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Feds disagree about Napster controversy

The legal fight over the music-swapping start-up has divided Washington, pitting at least one powerful legislator against the Clinton administration.

John Borland Staff Writer, CNET News.com
John Borland
covers the intersection of digital entertainment and broadband.
John Borland
2 min read
The legal fight over music-swapping start-up Napster has divided Washington, pitting at least one powerful legislator against the Clinton administration.

Two weeks ago, the Justice Department and the U.S. Copyright Office filed legal briefs with the 9th U.S. Circuit Court of Appeals, blasting a key part of Napster's defense against the record industry's claims of massive copyright infringement. Napster, along with other controversial online file-swapping companies, allows thousands of individuals at a time to search hard drives and download files, including copyrighted music, from each other.

But the U.S. agencies' action isn't sitting well in some government circles. Late last week, Sen. Orrin Hatch, R-Utah--chairman of the Senate Judiciary Committee, which helps make copyright law--sent a terse letter to the court saying that the DOJ and the Copyright Office did not represent the opinion of the full U.S. government.

"Given the importance of the issues to be decided, I thought it important that the court be under no misapprehension that the (DOJ) brief necessarily expresses the view of Congress in this matter," Hatch wrote. "Indeed, Congress has recently held hearings into the matter and is engaged in ongoing deliberations about its merits as the events unfold in the emerging online music and entertainment market."

Hatch's letter, while lacking the weight of an official "amicus," or "friend of the court" legal brief, could undermine some of the weight of the agencies' involvement.

The agencies wrote that if the file-swapping service were allowed to exist Court: Shut down Napster in its current form, "Napster's users would be permitted to engage in digital copying and public distribution of copyrighted works on a scale beggaring anything Congress could have imagined when it enacted the (Digital Millennium Copyright) Act. Yet the music industry would receive nothing in return."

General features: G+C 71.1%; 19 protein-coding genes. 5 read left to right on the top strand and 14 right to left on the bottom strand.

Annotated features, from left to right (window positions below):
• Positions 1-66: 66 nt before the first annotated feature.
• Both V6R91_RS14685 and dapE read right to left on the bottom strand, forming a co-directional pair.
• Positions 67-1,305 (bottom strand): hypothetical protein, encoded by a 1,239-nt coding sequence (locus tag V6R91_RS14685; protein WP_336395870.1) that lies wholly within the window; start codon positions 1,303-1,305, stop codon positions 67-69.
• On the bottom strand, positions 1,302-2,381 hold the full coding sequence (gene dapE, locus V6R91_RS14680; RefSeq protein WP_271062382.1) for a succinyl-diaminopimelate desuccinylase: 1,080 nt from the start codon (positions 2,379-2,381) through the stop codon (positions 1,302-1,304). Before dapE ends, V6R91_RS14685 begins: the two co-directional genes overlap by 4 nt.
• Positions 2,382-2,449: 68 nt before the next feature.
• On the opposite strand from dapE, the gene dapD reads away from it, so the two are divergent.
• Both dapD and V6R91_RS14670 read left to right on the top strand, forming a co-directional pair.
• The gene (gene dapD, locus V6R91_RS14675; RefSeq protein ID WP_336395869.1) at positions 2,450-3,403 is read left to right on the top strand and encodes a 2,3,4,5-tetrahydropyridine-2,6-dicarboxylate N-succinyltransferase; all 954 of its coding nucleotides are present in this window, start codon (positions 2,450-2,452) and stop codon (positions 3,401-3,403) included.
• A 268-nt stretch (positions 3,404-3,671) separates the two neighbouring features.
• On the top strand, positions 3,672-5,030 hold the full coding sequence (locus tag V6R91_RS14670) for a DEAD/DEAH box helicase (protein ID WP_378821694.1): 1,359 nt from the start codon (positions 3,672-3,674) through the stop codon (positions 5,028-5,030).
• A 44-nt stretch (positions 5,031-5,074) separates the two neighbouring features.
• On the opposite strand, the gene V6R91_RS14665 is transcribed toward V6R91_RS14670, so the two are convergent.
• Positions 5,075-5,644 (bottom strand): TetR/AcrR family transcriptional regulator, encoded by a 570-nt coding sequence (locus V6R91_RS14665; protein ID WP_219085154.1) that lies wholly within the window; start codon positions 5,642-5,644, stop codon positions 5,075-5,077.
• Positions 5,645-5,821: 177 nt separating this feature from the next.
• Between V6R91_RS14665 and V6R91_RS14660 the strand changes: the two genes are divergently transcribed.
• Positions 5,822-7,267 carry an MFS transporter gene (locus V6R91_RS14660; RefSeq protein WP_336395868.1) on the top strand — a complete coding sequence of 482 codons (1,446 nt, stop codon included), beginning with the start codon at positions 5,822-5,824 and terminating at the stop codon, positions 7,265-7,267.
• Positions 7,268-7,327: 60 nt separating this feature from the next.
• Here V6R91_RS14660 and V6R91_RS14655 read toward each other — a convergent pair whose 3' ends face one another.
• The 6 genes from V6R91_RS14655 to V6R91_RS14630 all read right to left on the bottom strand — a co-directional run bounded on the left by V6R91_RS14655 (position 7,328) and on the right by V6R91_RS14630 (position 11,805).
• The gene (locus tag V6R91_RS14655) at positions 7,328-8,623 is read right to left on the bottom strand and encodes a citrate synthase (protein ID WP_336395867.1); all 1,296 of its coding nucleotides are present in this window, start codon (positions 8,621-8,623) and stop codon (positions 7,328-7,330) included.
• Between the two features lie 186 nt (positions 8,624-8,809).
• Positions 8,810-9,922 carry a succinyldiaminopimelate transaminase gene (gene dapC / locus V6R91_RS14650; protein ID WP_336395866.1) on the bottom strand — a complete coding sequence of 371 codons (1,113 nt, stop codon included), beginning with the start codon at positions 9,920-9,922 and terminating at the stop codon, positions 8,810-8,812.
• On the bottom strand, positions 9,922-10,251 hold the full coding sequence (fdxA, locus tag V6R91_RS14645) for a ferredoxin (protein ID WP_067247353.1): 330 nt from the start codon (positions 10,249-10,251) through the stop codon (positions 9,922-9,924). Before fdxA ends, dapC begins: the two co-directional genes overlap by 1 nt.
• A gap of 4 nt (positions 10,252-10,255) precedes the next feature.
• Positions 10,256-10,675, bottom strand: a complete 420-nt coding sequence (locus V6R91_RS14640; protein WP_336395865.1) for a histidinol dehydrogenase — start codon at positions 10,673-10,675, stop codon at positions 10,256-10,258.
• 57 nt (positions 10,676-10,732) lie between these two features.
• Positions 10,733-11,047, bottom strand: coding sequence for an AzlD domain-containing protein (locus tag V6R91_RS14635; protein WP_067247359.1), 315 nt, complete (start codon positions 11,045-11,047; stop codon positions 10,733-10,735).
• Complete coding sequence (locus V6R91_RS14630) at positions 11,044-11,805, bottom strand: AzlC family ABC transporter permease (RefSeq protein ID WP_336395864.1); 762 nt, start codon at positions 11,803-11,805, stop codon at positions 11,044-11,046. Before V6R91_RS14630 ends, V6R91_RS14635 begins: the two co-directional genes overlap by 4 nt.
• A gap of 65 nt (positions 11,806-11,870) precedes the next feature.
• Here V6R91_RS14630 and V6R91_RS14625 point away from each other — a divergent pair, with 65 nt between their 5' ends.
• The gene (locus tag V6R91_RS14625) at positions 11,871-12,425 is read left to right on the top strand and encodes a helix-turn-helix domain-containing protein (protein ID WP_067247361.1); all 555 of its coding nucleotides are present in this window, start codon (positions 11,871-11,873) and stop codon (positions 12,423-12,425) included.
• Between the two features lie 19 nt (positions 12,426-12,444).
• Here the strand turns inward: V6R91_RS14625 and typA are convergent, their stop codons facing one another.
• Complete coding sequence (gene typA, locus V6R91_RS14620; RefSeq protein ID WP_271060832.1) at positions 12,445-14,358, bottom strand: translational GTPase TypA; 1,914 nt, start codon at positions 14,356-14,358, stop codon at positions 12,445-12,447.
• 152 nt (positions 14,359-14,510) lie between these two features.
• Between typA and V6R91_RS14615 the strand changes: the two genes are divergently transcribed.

The letter marks just the latest entrant in what has become a crowded field of players vying to help shape the law around Napster and the controversies surrounding intellectual property and copyright online.

Shortly before the U.S. agencies weighed in, several powerful technology, Internet and electronics trade associations filed their own amicus briefs in the Napster case, criticizing different pieces of the district court decision that still threatens to take Napster offline. The organizations, however, stopped short of supporting Napster itself.

Hatch has been one of the most consistently sympathetic ears in Washington for the file-trading companies under fire by the record industry.

Executives from Scour, a Napster-like file-swapping service, met with Hatch in what they described as a promising meeting, just hours before receiving news that they too had been sued by the Recording Industry Association of America.

Napster and the RIAA are scheduled to meet in court sometime during the first week of October. The appeals court will decide whether to uphold a preliminary injunction order that threatens to shut Napster down, at least in the short term.